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Long-Term Care Insurance Partnership Policies
Many middle-income people have too much money to qualify for Medicaid but can't afford a pricey long-term care insurance policy. In an effort to encourage more people to purchase long-term care insurance, the Deficit Reduction Act of 2005 (DRA) created the Qualified State Long Term Care Partnership program. The program offers special long-term care policies that allow buyers to protect assets and still qualify for Medicaid when the long-term care policy runs out.
The program authorized by the DRA expands to all states the partnership programs that were previously available in only four states: California, Connecticut, Indiana and New York.
The DRA-approved programs work this way: Private companies sell long-term care insurance policies that have been approved by the state and meet certain standards, such as having inflation protection. The program offers incentives for people to purchase long-term care insurance policies that will cover at least some of their long-term care needs. The asset protection offered by most partnership programs is dollar-for-dollar: for every dollar of coverage that your long-term care policy provides, you can keep a dollar in assets that normally would have to be spent down to qualify for Medicaid. So, for example, if you're single, you would normally be allowed only $2,000 in assets in order to qualify for Medicaid coverage of long-term care. But if you buy a long-term care insurance policy that provides $150,000 in benefits, you would be allowed to retain $152,000 in assets and still qualify for Medicaid. (The states set limits on the assets that can be protected.)
California's and Connecticut's older programs work this way, as well. In New York, the partnership program benefits are even more significant. If you purchase a partnership policy with a minimum duration of three years of nursing home care or six years of home care, once you have exhausted the benefits from the policy you can qualify for Medicaid coverage no matter your level of assets. In other words, an unlimited amount of assets can be protected. Indiana offers either of these models, depending on when the policy was purchased and the policy's design.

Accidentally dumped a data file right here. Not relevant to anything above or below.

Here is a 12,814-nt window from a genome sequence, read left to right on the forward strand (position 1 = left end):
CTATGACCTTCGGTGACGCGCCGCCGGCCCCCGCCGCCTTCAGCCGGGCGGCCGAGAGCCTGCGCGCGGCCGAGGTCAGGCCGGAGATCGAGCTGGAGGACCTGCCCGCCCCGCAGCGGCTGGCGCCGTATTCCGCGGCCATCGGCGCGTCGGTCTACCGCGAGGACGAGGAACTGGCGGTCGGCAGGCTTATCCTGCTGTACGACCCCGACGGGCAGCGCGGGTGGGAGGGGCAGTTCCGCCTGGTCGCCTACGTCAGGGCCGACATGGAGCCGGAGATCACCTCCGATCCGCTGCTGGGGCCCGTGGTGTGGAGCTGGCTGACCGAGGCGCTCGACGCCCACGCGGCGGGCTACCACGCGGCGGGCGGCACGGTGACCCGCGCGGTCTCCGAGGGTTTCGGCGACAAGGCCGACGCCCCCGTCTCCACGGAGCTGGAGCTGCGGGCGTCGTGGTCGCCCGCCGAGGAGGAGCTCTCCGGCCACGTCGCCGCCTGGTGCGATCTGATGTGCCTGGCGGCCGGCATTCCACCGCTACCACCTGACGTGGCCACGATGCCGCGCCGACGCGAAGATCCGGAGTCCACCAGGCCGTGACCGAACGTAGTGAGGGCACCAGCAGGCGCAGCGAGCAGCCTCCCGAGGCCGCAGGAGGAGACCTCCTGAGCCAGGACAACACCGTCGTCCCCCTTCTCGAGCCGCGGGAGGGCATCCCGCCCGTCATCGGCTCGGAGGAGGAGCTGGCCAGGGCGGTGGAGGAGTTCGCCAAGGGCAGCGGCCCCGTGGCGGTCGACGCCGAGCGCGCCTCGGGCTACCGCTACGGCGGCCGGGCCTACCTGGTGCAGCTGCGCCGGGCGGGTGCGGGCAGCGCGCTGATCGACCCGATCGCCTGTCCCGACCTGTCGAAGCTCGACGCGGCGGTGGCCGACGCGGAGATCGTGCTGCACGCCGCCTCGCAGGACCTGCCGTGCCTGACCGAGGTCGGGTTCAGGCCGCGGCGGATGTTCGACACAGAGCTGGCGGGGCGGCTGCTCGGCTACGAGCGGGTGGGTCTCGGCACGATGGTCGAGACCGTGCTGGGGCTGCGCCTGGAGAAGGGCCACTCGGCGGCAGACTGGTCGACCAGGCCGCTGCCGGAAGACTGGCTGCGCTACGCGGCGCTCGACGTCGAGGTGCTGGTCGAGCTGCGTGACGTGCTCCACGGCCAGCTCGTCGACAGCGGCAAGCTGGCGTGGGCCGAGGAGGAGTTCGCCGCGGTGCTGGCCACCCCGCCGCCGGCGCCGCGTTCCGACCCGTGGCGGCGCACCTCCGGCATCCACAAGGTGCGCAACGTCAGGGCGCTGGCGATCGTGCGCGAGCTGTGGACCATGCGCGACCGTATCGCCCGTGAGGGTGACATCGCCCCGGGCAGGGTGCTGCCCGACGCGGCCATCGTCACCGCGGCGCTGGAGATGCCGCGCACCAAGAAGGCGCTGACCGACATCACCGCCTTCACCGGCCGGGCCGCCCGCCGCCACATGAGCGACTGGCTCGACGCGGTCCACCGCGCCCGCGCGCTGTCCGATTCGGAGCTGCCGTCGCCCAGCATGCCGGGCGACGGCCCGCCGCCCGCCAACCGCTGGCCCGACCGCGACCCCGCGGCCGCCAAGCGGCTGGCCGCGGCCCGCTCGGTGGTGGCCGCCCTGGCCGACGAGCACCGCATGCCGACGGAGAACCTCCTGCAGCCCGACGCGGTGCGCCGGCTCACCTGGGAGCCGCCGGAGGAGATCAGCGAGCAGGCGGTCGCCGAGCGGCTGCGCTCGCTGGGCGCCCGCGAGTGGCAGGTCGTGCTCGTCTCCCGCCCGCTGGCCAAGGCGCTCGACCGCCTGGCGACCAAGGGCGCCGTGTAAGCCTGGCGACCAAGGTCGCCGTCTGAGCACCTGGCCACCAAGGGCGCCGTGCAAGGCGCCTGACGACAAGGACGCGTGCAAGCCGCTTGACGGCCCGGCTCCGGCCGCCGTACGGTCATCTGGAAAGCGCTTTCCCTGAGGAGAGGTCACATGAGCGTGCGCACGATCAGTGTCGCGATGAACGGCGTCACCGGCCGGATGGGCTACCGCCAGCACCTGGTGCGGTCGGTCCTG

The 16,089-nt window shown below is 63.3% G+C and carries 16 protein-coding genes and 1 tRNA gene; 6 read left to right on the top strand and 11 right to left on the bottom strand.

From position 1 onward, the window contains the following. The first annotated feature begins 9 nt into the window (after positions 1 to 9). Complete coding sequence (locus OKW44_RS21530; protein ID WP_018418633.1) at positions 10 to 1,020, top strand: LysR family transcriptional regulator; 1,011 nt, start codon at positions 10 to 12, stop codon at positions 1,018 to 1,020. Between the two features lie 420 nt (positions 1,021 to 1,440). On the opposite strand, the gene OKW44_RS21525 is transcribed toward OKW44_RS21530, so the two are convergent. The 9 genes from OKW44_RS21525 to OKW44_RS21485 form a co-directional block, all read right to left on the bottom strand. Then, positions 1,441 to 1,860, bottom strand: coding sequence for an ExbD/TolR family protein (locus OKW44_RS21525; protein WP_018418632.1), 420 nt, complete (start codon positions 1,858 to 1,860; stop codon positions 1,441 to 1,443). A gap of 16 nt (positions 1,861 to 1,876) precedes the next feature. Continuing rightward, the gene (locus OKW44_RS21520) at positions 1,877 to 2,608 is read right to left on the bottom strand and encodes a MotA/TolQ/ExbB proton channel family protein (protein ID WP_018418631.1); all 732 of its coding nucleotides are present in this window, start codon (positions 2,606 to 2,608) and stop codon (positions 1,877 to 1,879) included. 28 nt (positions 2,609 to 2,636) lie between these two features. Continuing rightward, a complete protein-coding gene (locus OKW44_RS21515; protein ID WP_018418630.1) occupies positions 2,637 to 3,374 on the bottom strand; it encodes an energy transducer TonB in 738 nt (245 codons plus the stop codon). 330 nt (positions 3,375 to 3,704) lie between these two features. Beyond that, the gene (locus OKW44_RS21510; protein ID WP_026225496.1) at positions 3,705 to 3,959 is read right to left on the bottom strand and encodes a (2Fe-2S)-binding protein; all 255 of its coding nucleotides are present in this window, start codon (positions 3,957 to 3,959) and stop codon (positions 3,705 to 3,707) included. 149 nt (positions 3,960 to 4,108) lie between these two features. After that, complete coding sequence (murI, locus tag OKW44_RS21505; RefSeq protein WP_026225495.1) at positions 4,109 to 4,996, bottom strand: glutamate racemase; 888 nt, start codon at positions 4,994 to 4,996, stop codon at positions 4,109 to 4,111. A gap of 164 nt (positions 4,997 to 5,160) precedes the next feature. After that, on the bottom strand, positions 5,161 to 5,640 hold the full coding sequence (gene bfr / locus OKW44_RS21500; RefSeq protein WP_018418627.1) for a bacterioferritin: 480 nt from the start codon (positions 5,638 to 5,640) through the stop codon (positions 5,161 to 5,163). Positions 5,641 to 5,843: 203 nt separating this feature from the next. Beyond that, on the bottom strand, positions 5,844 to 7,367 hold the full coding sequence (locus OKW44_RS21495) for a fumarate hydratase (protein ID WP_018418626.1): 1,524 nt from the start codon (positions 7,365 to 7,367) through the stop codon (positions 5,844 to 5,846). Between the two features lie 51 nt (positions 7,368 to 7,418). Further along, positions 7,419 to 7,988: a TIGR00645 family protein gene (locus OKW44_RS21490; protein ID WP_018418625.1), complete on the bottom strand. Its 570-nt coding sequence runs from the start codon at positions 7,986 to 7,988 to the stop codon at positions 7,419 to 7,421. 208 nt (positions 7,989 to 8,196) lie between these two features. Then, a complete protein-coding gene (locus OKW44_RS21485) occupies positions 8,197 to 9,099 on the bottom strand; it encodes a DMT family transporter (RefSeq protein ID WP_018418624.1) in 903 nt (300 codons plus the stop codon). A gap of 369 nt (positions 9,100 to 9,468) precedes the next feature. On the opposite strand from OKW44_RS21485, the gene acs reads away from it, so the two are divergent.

Most states have implemented partnership programs. For more information on these programs and on long-term care insurance in general from the National Clearinghouse for Long-Term Care Information, click here.
Bear in mind that currently the Medicaid asset protection will work only if you receive your long-term care in the state where you bought the policy, or in another partnership state that has a reciprocal agreement with the first state.
Although the purpose of the partnership programs are to reduce Medicaid costs, a 2007 study by the Government Accountability Office indicated that any cost savings to Medicaid programs would be limited. A 2013 study by Boston College’s Center for Retirement Research suggests that these programs are actually money losers for the states, costing more in Medicaid subsidies to those who would have purchased non-partnership policies anyway than they save in overall Medicaid costs.
For more information about each state's program, see the American Association for Long-Term Care Insurance partnership page.
For more information on the four original state partnership policies, visit the following Web sites:
- California: http://www.dhs.ca.gov/cpltc/default.htm
- Connecticut: http://www.ct.gov/opm/cwp/view.asp?a=2995&q=383452&opmNav_GID=1814
- Indiana: http://www.in.gov/iltcp/
- New York: www.nyspltc.org